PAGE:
In late 1979, Mentzer won the heavyweight class of the Mr. Olympia, again with a perfect 300 score, but he lost in the overall to Frank Zane who was awarded the title for a third time that year. In the 1980 Mr. Olympia he placed fourth (in a tie with Boyer Coe) behind Arnold Schwarzenegger, Chris Dickerson and Frank Zane.
He retired from competitive bodybuilding after that show at the age of 29. He maintained that the contest was rigged until the day he died. While he never said he thought that he should have won, he maintained that Arnold should not have, though he eventually got on good terms with Schwarzenegger.
#8. Steve Reeves
Stephen L. Reeves (January 21, 1926 – May 1, 2000) was an American bodybuilder and actor. At the peak of his career, he was the highest-paid actor in Europe.
Bodybuilder and actor Steve Reeves claimed the titles Mr. America, Mr. World and Mr. Universe by the age of 25. He starred in 18 European films, including Hercules (1959), Hercules Unchained (1960) and The Last Days of Pompeii (1960). He wrote an exercise guide, Building the Classic Physique the Natural Way and continued to inspire future generations of bodybuilders until his death in May 2000.
Bodybuilder and actor, born January 21, 1926, in Glasgow, Montana. At the age of 10, Reeves moved with his mother to Oakland, California. He became interested in bodybuilding in his teens and aspired to enter world-class competitions, a goal cut short by the outbreak of World War II and a stint in the U.S. Army. His determination persisted after the war, and in 1946, he earned the title of Mr. Pacific Coast. Within the next four years he muscled his way into the world’s most acclaimed titles, including Mr. America, Mr. World, and Mr. Universe.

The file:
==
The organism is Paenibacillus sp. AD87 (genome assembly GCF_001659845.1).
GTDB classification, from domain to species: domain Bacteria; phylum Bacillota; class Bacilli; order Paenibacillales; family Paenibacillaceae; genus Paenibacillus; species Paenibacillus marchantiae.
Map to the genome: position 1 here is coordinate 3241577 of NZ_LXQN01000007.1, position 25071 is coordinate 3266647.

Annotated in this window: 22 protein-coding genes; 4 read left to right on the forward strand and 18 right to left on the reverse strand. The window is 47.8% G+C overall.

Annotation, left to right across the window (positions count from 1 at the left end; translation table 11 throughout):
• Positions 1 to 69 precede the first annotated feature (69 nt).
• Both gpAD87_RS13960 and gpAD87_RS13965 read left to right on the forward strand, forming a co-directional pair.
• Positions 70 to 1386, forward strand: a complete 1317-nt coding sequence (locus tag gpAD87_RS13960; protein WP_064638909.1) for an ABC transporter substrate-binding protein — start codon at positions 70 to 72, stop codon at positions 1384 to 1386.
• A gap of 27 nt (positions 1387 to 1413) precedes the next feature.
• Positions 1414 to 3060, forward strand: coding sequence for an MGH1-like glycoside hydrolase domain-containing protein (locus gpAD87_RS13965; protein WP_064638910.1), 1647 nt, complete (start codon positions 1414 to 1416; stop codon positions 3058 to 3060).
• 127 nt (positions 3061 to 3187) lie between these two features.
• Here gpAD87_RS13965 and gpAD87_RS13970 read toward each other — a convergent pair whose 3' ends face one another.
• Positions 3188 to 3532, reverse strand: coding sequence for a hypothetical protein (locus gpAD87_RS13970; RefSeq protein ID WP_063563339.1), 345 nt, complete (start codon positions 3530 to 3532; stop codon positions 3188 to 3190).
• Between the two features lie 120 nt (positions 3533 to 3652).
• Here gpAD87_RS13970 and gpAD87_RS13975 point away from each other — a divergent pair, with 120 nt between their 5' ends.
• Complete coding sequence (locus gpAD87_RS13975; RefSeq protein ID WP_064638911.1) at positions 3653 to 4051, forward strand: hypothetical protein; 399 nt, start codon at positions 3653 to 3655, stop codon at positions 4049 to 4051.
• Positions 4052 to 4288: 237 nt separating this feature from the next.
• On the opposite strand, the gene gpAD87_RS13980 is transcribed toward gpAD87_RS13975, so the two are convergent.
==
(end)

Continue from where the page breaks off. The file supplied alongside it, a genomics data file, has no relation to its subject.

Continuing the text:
After his success in bodybuilding competitions, Reeves enjoyed a flourishing acting career that spanned 16 years and 18 films. He was known for his starring roles in such action classics as Hercules (1959), Hercules Unchained (1960), and The Last Days of Pompeii (1960). Although offered many roles in Hollywood, he preferred to work in Europe on the sort of glitzy costume dramas that highlighted his attention-grabbing physique.
In 1963, he married Aline Czarzawicz and the couple retired to Southern California in 1969. He wrote an exercise guide, Building the Classic Physique the Natural Way and continued to inspire future generations of bodybuilders until his death in May 2000. Both Sylvester Stallone and Arnold Schwarzenegger credit Reeves as an inspiration.
#7. Larry Scott
Larry Dee Scott (October 12, 1938 – March 8, 2014), nicknamed “The Legend” and “The Golden Boy,” was an American IFBB professional bodybuilder. He won the inaugural 1965 Mr. Olympia competition and defended the crown at the 1966 Mr. Olympia contest before retiring.
Larry Dee Scott was born in Pocatello, Idaho, to Thea Scott and machinist Wayne Scott. He began training at age 16 and, by age 20, won the Mr. Idaho competition in 1959. After moving to California, he promptly won Mr. California (1960), Mr. Pacific Coast (1961), Mr. America (1962), and Mr. Universe (1964). When Joe Weider created the IFBB’s Mr. Olympia title, Scott won the first two contests in 1965 and 1966. Although Scott retired after his 1966 Olympia win, he staged a brief comeback in 1979 before retiring from competition for good in 1980. He studied electronics at the California Air College, and was known to be a devout Mormon. He was married to Rachel Scott (née Ichikawa).The Scotts had five children: daughter Susan, and sons Erin and Nathan survived Scott. Son Derek died in a motorcycle accident in 1992, and son Michael died in 1993.